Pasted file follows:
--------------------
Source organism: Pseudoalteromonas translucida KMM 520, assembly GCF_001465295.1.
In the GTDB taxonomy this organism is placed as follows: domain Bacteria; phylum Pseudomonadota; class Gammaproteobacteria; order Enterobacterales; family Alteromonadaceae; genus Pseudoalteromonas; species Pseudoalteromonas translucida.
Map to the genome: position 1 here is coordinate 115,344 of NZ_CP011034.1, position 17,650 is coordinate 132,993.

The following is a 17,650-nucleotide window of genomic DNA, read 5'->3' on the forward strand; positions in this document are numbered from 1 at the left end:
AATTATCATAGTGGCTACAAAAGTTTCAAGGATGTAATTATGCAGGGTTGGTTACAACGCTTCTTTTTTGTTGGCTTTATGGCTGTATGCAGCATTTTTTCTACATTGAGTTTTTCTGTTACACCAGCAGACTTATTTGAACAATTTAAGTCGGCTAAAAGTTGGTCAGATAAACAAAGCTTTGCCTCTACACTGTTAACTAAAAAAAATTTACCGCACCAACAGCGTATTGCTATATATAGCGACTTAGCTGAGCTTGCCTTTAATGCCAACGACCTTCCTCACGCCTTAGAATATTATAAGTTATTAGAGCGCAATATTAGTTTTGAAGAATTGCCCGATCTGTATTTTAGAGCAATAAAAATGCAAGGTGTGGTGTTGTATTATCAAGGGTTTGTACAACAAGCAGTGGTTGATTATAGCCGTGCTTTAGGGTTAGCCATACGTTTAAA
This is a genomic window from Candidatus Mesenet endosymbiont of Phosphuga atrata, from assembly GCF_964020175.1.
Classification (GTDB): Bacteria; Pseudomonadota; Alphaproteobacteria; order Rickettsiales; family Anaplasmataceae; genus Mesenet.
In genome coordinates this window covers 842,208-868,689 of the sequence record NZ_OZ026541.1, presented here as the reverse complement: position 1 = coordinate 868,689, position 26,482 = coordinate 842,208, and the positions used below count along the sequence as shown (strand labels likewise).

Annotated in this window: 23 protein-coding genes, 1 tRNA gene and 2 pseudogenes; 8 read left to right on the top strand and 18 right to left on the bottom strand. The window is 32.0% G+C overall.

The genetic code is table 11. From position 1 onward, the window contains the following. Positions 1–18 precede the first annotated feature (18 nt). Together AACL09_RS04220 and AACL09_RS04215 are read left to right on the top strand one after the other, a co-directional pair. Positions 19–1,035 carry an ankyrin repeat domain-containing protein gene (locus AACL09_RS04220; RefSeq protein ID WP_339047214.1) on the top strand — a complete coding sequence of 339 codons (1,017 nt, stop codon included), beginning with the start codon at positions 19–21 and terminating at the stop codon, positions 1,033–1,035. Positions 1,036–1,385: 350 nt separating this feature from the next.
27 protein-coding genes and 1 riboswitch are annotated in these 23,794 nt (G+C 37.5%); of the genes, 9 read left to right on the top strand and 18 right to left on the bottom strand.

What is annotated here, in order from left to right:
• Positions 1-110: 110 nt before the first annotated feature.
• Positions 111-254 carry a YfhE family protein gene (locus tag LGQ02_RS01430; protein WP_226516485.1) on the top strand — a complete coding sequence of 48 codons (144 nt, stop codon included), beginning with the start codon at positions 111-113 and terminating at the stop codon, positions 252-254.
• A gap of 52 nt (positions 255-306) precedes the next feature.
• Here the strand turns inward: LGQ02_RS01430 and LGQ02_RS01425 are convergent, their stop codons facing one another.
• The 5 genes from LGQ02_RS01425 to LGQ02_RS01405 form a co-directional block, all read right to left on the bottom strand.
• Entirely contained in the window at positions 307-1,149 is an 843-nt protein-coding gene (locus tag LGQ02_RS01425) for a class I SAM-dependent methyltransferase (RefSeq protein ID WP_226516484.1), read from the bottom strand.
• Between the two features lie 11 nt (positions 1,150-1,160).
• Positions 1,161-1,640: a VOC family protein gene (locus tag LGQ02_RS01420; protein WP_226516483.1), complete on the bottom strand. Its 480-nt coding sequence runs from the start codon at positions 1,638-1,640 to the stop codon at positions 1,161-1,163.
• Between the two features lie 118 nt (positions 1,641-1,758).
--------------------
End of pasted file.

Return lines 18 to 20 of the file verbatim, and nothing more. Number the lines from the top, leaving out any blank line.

• Entirely contained in the window at positions 307-1,149 is an 843-nt protein-coding gene (locus tag LGQ02_RS01425) for a class I SAM-dependent methyltransferase (RefSeq protein ID WP_226516484.1), read from the bottom strand.
• Between the two features lie 11 nt (positions 1,150-1,160).
• Positions 1,161-1,640: a VOC family protein gene (locus tag LGQ02_RS01420; protein WP_226516483.1), complete on the bottom strand. Its 480-nt coding sequence runs from the start codon at positions 1,638-1,640 to the stop codon at positions 1,161-1,163.